A must-read for leaders, HR professionals, CEOs, and managers of all levels, Alphabet Soup is a critical guide to creating a truly inclusive workplace for all.
Crossing Borders: The Reconciliation of a Nation of Immigrants by Ali Noorani, Rowman & Littlefield (GMC)
In an era when immigration on a global scale defines the fears and aspirations of Americans, Crossing Borders presents the complexities of migration through the stories of families fleeing violence and poverty, the government and nongovernmental organizations helping or hindering their progress, and the American communities receiving them.
In an era when immigration on a global scale defines the fears and aspirations of Americans, Crossing Borders presents the complexities of migration through the stories of families fleeing violence and poverty, the government and nongovernmental organizations helping or hindering their progress, and the American communities receiving them. Ali Noorani, who has spent years building bridges between immigrants and their often conservative communities, takes readers on a journey to Honduras, Ciudad Juarez in Mexico, and Texas, meeting migrants and the organizations and people that help them on both sides of the border. He reports from the inside on why families make the heart-wrenching decision to leave home. Going beyond the polemical, partisan debate, Noorani offers sensitive insights and real solutions. Crossing Borders will appeal to a broad audience of concerned citizens across the political spectrum, faith communities, policymakers, and immigrants themselves.
On the Line: A Story of Class, Solidarity, and Two Women's Epic Fight to Build a Union by Daisy Pitkin, Algonquin Books (JAG)
On the Line takes readers inside a bold five-year campaign to bring a union to the dangerous industrial laundry factories of Phoenix, Arizona. Workers here wash hospital, hotel, and restaurant linens and face harsh conditions: routine exposure to biohazardous waste, injuries from surgical tools left in hospital sheets, and burns from overheated machinery. Broken U.S. labor law makes it nearly impossible for them to fight back.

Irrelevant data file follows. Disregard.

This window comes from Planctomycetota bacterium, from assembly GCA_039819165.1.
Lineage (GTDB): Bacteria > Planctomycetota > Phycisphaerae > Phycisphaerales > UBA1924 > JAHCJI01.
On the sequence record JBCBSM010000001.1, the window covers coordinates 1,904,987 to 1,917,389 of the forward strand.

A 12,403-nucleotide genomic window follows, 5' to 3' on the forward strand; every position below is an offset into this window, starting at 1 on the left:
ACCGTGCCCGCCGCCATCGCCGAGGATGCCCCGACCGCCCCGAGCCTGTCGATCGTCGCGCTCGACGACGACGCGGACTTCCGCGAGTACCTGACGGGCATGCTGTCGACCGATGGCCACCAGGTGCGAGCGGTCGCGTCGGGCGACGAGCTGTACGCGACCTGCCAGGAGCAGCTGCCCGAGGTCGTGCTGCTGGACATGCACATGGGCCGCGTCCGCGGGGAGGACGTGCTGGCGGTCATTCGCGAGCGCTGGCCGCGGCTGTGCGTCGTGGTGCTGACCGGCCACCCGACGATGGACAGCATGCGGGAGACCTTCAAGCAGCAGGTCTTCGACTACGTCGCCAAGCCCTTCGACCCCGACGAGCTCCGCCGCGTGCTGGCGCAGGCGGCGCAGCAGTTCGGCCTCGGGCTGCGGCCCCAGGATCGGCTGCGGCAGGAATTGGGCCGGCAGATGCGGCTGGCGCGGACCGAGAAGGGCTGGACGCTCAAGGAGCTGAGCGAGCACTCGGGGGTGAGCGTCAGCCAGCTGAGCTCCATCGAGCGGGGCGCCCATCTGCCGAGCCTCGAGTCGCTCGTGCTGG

The drive to unionize is led by two women: author Daisy Pitkin, a young labor organizer, who addresses this exhilarating narrative to Alma Gomez García, a second-shift immigrant worker, who risks her livelihood to join the struggle and convinces her fellow workers to take a stand.
Forged in the flames of a grueling legal battle and the company’s vicious anti-union crusade, including the retaliatory firing of Alma, the relationships that grow between Daisy, Alma, and the rest of the factory workers show how a union, at its best, can reach beyond the workplace and form a solidarity so powerful that it can transcend friendship and transform communities. But when political strife divides the union, and her friendship with Alma along with it, Daisy must reflect on her own position of privilege and the complicated nature of union hierarchies and top-down organizing.
Daisy Pitkin looks back to uncover the forgotten roles immigrant women have played in the U.S. labor movement and points the way forward. As we experience one of the largest labor upheavals in decades, On the Line shows how difficult it is to bring about social change, and why we can’t afford to stop trying.